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In situ observations of phase changes in shock compressed forsterite

Newman, Matthew G. and Kraus, Richard and Akin, Minta C. and Bernier, Joel and Dillman, Amanda and Homel, Michael and Lee, Sally and Lind, Jonathan and Mosenfelder, Jed L. and Pagan, Darren and Sinclair, Nicholas and Asimow, Paul D. (2018) In situ observations of phase changes in shock compressed forsterite. [Experiment] https://resolver.caltech.edu/CaltechAUTHORS:20180520-171542198

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Abstract

The high-pressure response of Mg2SiO4 forsterite is important for modeling chemical stratification in the mantle. Previous shock recovery experiments on forsterite show discrepant results as to whether forsterite undergoes segregation into its equilibrium phase assemblage of compositionally distinct structures upon shock compression. Here, we present the results of plate impact experiments on polycrystalline forsterite conducted at the Dynamic Compression Sector of the Advanced Photon Source. In situ x-ray diffraction measurements were used to probe the crystal structure(s) in the shock state and to investigate potential decomposition into periclase and bridgmanite. In contrast to previous interpretations of the forsterite shock Hugoniot, we find that forsterite does not decompose, but instead reaches the forsterite III structure, which is a metastable structure of Mg2SiO4. This work has important implications for the phase(s) that are present behind the shock front (kinetic versus equilibrium) for material systems that may phase segregate.


Item Type:Experiment
Related URLs:
URLURL TypeDescription
https://dx.doi.org/10.1029/2018GL077996DOIJournal Artlie
http://resolver.caltech.edu/CaltechAUTHORS:20180712-094708360Related ItemAccepted version of article
ORCID:
AuthorORCID
Newman, Matthew G.0000-0003-3088-1892
Kraus, Richard0000-0003-2752-0121
Akin, Minta C.0000-0001-5742-8663
Homel, Michael0000-0002-0399-0092
Sinclair, Nicholas0000-0001-9689-8983
Asimow, Paul D.0000-0001-6025-8925
Contact Email Address:matthew.g.newman@gmail.com
Additional Information:Plain Language Summary: Modeling the interior structure of rocky planets requires us to understand the properties of planetary materials at the pressures and temperatures that are relevant to their interiors and formation processes. To measure the properties of the Earth's mantle at these conditions, researchers have traditionally performed hypervelocity impact experiments, launching a bullet at 10,000 mph into the sample of interest, which creates a shock wave that both heats and compresses the sample. Scientists then measure the temperature, pressure, and density of the samples using advanced diagnostics, from which they can learn how these materials would respond within the Earth or other large rocky planets. However, these impact experiments last one millionth of a second and we must ask ourselves, does an experiment that lasts one millionth of a second represent how a material responds on the tens of thousands of years timescale during mantle convection? Here we utilize a new diagnostic to measure the crystal structure of shock compressed forsterite at conditions similar to those deep within Earth's mantle. We find that forsterite does not reach the same state in a millionth of a second as it would in ten thousand years, instead it reaches a non‐equilibrium, or metastable structure.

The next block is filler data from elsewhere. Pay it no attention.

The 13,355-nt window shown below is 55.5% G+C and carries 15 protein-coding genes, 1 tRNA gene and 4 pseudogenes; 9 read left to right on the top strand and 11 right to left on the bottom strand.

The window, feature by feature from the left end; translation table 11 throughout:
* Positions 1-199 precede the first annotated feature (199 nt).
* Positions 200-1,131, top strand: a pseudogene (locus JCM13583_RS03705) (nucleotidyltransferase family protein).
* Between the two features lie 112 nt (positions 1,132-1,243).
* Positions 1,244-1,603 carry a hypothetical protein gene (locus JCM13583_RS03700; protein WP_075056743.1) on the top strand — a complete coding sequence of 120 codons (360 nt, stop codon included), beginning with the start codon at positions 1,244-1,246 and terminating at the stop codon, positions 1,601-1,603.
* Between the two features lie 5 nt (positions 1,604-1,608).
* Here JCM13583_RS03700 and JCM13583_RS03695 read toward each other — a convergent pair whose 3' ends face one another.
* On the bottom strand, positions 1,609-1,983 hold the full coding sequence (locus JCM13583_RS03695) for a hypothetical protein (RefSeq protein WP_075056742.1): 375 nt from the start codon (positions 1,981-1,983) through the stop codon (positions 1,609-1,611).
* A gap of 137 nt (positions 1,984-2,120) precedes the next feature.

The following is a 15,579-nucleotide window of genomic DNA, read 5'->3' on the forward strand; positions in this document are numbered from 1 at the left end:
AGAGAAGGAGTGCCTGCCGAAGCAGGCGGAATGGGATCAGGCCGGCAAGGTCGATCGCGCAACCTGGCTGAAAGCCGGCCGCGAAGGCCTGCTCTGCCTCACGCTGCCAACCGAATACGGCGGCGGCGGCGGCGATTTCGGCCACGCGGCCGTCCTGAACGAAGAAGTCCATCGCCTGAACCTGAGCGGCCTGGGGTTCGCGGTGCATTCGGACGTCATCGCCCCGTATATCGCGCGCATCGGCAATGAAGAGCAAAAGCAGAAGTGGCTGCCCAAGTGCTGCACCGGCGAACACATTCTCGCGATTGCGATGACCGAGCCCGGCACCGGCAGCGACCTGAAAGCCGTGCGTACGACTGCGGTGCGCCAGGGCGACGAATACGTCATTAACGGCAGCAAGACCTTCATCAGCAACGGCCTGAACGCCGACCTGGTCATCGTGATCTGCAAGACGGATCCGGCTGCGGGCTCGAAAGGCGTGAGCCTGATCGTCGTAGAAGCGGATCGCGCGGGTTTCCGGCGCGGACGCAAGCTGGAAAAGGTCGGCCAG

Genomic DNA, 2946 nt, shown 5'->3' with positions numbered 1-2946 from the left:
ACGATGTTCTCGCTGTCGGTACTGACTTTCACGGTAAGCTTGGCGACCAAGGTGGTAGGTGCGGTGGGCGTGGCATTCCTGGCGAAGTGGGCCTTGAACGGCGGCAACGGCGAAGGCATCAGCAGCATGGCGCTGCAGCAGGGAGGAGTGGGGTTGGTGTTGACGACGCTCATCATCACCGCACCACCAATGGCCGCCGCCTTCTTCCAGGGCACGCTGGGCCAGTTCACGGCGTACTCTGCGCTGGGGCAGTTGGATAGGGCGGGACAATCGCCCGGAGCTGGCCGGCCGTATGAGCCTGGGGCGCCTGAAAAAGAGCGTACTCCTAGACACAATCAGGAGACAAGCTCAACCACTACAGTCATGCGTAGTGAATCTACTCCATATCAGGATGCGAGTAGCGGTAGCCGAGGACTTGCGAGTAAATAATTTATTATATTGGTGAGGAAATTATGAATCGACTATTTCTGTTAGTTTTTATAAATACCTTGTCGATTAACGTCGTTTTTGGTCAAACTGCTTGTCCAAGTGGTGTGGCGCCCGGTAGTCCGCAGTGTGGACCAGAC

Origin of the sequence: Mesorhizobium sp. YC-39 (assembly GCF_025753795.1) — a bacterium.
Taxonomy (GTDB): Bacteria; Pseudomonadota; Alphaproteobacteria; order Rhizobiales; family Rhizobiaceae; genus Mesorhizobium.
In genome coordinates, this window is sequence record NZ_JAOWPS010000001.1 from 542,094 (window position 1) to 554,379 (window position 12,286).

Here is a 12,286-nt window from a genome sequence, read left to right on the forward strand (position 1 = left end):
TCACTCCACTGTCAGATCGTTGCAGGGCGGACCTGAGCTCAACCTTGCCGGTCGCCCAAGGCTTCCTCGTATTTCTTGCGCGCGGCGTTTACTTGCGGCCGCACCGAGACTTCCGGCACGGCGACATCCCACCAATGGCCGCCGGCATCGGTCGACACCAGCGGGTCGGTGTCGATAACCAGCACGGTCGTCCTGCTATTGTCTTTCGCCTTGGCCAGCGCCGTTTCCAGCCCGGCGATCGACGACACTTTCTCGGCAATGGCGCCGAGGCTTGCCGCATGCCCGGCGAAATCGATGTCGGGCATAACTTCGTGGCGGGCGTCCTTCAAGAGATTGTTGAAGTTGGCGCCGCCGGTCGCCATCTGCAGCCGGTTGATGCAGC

Subject Keywords:forsterite ; shock compression ; x‐ray diffraction
Record Number:CaltechAUTHORS:20180520-171542198
Persistent URL:https://resolver.caltech.edu/CaltechAUTHORS:20180520-171542198
Usage Policy:This document was prepared as an account of work sponsored by an agency of the United States government. Neither the United States government nor Lawrence Livermore National Security, LLC, nor any of their employees makes any warranty, expressed or implied, or assumes any legal liability or responsibility for the accuracy, completeness, or usefulness of any information, apparatus, product, or process disclosed, or represents that its use would not infringe privately owned rights. Reference herein to any specific commercial product, process, or service by trade name, trademark, manufacturer, or otherwise does not necessarily constitute or imply its endorsement, recommendation, or favoring by the United States government or Lawrence Livermore National Security, LLC. The views and opinions of authors expressed herein do not necessarily state or reflect those of the United States government or Lawrence Livermore National Security, LLC, and shall not be used for advertising or product endorsement purposes.
ID Code:86485
Collection:CaltechAUTHORS
Deposited By: Matthew Newman
Deposited On:12 Jul 2018 16:37
Last Modified:03 Oct 2019 19:44

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